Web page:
What are the biggest challenges that the organisation has faced so far?
One of the challenges is to raise funds to run what we do. Currently, Goa ForGiving is running on internal accruals, thus boring a big hole in my personal pocket. So, finance is a big challenge, and the other is a set of volunteers who can help us take our vision forward. Another challenge is the lack of support from the Government.
In your opinion, what is the root cause of most of Goa’s social and cultural issues today?
Communalism is the biggest scourge that is affecting Goa today. The communal virus has infected the grassroots, and is affecting each and every other issue, because, instead of fighting issues that matter, people are divided on communal lines, thus obscuring all the positive vision that is there to be accomplished.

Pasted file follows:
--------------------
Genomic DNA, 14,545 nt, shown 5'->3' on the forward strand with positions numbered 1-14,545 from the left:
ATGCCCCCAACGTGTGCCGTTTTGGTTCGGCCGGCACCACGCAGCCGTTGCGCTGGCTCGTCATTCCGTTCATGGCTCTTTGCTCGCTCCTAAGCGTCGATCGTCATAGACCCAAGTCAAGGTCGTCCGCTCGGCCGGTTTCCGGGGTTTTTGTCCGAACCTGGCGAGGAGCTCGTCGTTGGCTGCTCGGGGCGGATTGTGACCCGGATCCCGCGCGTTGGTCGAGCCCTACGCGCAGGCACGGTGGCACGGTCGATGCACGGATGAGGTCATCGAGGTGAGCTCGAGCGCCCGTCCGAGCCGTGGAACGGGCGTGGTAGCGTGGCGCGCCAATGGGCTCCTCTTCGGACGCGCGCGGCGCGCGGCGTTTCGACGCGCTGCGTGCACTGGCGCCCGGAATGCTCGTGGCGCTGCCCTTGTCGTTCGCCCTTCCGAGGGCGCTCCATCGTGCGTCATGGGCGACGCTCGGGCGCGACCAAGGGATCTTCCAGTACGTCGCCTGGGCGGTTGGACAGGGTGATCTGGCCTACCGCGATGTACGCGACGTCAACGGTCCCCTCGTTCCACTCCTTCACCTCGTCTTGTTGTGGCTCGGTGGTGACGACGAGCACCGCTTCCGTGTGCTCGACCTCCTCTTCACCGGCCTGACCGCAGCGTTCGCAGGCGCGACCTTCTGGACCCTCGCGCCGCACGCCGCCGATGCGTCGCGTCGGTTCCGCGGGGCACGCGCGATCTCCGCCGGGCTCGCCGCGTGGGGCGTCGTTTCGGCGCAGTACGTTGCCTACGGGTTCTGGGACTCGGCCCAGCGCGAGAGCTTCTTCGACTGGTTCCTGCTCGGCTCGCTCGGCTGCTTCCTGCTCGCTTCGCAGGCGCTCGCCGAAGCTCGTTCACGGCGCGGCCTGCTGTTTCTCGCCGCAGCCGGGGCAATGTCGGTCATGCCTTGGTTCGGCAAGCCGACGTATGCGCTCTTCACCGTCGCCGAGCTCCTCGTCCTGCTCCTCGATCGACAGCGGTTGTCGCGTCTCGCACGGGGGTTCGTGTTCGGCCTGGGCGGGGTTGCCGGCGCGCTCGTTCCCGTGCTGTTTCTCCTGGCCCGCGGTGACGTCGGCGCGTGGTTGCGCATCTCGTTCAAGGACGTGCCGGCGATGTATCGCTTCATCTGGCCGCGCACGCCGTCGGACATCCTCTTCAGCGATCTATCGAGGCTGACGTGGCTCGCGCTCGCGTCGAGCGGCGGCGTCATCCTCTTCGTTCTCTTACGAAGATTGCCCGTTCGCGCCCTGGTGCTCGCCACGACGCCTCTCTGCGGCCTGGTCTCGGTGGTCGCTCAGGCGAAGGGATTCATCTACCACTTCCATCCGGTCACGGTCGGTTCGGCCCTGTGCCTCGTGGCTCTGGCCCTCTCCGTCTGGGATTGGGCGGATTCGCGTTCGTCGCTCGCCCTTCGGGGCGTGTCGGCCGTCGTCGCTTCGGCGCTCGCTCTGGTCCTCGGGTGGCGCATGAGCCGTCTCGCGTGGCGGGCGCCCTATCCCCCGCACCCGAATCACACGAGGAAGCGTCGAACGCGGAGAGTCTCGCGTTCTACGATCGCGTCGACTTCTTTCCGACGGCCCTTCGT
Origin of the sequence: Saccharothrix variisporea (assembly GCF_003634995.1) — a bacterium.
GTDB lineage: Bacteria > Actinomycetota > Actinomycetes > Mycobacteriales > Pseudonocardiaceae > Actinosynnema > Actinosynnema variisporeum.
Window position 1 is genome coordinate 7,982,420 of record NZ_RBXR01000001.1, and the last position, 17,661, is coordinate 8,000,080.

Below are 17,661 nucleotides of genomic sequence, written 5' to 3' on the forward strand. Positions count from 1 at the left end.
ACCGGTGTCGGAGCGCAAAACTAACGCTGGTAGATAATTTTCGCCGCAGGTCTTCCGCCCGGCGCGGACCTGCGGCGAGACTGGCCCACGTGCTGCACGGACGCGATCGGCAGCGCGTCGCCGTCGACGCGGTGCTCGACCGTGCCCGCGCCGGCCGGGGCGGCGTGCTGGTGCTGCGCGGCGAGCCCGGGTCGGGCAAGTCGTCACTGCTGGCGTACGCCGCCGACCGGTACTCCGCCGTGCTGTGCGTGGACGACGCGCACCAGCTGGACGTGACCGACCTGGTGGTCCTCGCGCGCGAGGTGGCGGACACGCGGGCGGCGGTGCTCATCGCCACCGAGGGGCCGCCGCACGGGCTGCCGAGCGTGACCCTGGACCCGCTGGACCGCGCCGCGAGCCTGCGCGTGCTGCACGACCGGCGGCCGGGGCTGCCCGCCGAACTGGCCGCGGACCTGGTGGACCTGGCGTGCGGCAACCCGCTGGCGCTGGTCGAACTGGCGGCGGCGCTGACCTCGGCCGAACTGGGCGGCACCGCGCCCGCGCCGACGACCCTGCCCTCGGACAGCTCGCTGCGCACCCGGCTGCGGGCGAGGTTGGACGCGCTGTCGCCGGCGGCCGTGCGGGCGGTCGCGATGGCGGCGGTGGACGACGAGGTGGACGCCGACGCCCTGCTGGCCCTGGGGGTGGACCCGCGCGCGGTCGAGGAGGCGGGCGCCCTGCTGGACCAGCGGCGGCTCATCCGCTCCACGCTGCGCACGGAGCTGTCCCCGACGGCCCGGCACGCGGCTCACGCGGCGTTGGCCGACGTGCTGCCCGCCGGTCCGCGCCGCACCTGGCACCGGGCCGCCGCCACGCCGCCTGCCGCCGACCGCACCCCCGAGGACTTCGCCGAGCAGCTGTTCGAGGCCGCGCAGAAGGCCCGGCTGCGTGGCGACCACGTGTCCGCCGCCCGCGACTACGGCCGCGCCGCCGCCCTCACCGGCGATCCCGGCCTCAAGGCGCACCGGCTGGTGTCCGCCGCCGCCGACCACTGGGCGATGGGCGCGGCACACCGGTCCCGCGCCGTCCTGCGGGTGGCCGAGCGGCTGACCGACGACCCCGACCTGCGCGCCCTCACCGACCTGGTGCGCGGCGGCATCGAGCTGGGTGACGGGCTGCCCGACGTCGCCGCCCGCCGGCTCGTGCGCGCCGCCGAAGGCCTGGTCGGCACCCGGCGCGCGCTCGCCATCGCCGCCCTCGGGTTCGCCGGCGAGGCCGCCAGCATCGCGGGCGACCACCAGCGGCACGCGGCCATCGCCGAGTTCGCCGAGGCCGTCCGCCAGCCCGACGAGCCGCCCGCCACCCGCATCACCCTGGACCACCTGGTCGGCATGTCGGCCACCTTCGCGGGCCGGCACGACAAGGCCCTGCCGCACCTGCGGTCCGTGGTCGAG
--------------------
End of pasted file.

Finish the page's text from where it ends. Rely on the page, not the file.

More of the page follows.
If we don’t manage our emotions, it will be difficult to take Goa on to the highway of peace and progress. Goa ForGiving has a role to play since our philosophy is based on forgiveness, and this is what is paramount in the current scenario. We do hope we can do more in this regard.
Is there any message you would like to give the residents and visitors of Goa on behalf of Goa ForGiving?
Goa is at the crossroads, and unless we pull back from the dirty corners of Corruption and Communalism, we will be doomed. I have an original saying “Just because your mother is beautiful, you don’t become her pimp”. And yes, many of us have pimped our beautiful Mother Goa whether it is in the Real Estate or Mining Businesses amongst others.
We need to be united to make this happen, and I do have great hope that the youth will respond to this call of saving Goa. And the way to save Goa is to Transform Goa via a paradigm shift in thought and deed. I do believe we can do that, but we have to get our act together, NOW!